I think my challenge is that since I don’t have a dedicated team to back me up while I’m gone, I feel like it’s hard to be away. But, I think that’s why setting expectations with all of my clients up front is going to be the far more critical piece. I may not be able to avoid the emergency calls (since I don’t have someone to take them), but since reaching me will be difficult, I hope that will help prevent people from bugging me unless it’s critical.
     
     

    • Lisa Gerber says:

       @lauraclick Laura, did you decide where to go? 

      • lauraclick says:

         @Lisa Gerber The trip chose us! My husband is on a board for the bar association and their annual meeting is at an all-inclusive in Cancun. So, that’s where we’re headed. It’s only for a few days, but I’m sure it will be glorious! 🙂

        •  @lauraclick  Have you been there before? There’s some great snorkeling at Xelha … and you can never vacate work more completely than when you’re swimming with the parrotfish. 

        • lauraclick says:

           @barrettrossie I’ve been south of Cancun on the Riviera Maya. I’ve heard of Xelha, but we didn’t go last time – we stayed on the resort mostly. I think our group has some excursions planned, but I’m not sure what we’re doing yet. 

    • ginidietrich says:

       @lauraclick I think, as long as your clients know you’re going to be gone, they’re happy to not bug you. They may forget (which is why the out of office is so important), but they won’t be mad if they can’t get you. I’ve had only one instance when I was working solo that a client truly had to reach me: An employee was murdered while at work. I agreed it was an appropriate call to take while on vacation. 

  9. John_Trader1 says:

    I’m sure it goes without saying that taking time to unplug does wonders for relationships with our significant others if we are lucky to have them. Take time to unplug for yourself, but also for the sanity and the sanctity of your relationship with loved ones.

  10. rustyspeidel says:

    I’ve learned that despite all of our best intentions to be indispensable, everyone benefits when you unplug for a week. You, your clients, your employees or subordinates, your pets–everyone. We think we’re so vital, but folks seem to step up in your absence, and more importantly, respect the need to drop everything for a little while. I’m not even sure #1 and #2 are that critical. If clients don’t respect this need, they aren’t very good clients. 

  11. John_Murphy says:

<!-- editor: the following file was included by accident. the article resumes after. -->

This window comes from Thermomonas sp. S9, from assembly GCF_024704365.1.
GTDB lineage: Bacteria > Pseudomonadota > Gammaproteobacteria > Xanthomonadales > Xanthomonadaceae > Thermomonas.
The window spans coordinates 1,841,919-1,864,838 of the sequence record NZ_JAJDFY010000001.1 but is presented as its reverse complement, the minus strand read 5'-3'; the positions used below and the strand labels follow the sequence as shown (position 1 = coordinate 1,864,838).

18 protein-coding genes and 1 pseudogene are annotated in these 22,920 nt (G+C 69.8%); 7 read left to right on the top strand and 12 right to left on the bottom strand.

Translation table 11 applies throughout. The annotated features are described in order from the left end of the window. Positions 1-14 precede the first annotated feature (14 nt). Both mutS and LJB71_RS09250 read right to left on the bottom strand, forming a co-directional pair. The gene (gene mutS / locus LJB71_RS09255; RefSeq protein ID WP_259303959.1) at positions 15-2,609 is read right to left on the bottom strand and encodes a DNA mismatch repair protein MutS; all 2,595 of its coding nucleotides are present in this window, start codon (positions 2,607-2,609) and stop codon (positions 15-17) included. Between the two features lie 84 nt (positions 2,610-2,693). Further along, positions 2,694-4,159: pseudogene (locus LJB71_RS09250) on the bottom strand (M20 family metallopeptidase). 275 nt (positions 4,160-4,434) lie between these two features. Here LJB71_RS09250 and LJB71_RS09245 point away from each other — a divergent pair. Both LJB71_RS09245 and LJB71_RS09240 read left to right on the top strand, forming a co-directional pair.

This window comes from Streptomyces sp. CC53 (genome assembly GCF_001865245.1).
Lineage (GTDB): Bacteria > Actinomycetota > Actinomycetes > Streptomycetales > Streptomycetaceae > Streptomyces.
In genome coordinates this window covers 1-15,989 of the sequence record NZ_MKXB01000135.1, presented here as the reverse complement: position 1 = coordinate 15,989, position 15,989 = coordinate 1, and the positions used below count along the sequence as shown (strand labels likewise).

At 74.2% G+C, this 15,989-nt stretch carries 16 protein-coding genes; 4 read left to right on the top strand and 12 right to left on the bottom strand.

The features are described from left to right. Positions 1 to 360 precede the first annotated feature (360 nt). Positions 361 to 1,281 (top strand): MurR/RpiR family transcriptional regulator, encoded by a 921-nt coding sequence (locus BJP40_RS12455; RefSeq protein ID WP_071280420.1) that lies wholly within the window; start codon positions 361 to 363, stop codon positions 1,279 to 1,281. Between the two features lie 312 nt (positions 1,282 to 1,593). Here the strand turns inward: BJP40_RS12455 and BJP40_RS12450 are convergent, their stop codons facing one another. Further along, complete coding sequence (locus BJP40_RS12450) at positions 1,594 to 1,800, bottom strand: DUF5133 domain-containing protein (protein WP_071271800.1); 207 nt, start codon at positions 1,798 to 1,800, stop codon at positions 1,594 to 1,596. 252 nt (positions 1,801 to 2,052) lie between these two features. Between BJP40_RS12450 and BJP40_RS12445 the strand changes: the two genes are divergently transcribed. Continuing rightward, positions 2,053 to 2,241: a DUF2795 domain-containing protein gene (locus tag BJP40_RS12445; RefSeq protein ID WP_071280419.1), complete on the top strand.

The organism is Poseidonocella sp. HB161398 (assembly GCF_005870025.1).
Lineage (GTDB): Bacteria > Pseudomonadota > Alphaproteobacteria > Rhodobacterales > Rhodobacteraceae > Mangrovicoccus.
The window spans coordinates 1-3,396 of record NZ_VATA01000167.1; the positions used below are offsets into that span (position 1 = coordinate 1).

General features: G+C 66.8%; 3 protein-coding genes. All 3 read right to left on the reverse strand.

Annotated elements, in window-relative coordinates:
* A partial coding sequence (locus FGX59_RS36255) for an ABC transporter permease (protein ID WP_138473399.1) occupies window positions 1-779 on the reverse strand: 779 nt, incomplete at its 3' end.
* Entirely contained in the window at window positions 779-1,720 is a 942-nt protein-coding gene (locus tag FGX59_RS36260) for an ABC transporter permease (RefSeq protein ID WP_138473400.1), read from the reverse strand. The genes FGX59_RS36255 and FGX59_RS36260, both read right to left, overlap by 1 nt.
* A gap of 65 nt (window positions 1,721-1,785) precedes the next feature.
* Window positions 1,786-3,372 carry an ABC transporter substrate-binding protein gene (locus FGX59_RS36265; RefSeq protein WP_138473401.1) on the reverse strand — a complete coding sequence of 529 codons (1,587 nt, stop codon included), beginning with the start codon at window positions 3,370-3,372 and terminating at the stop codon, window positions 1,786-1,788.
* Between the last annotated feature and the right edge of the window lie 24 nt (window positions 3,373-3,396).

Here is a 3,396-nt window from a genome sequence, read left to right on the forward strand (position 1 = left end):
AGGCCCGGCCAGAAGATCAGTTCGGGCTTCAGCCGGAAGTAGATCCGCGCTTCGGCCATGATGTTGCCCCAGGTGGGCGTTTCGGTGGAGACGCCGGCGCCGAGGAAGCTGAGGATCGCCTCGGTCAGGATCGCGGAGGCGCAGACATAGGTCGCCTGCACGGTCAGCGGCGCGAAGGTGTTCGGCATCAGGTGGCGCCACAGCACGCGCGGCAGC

@ginidietrich Gini, this is great advice for all us entrepreneurs who suffer from “I must be contactable at all times” syndrome – my wife’s view of that syndrome is “you think you are that important??” I fully agree that we need ti unplug, as @John_Trader1 says ans the best way I find is switching off emails and not answering phones. Checking in for an hour or so, which never stops at just the hour, is not having a vacation – you are still mentally tuned into work.
    Good stuff, thank you

    • ginidietrich says:

       @John_Murphy  I agree. When I cheated and saw a couple of emails, my blood pressure went up and then I was distracted for a couple of hours, thinking about them. That’s not good for me or my family. 

  12. Shonali says:

    When we went to Jamaica last year, I did check email once or so every day just for the first couple of days; mostly because we were at the height of the #bluekey campaign (you remember) and I didn’t want @rachaelseda to feel I’d disappeared. But she was such a trooper that outside of one phone call, I was really able to unplug. Which, to me, is what vacation should be all about.
    I will also add, for those who have blogs, etc., to keep up – figure out what you’re going to do. Either let your community know that you’ll be out (hence no new posts), or schedule several ahead of time, ideally from guest bloggers (because you won’t be around to reply to comments). I used to be very good at this, and haven’t been that good about it lately (but I will get better!).

    • ginidietrich says:

       @Shonali  I remember a few years ago, a NY Times reporter called…while I was at the top of a ski lift. When I told her I was about to ski down a mountain, she said, “OH! Let me see if I can extend my deadline. Call me when you get back.” People totally get we all need time off.

  13. magriebler says:

    I usually come across like some sort of goody-two shoes. (And they are sparkly and shiny shoes too, I might add.) I am an idealist, down to my bones. But on this topic I’ve become a realist.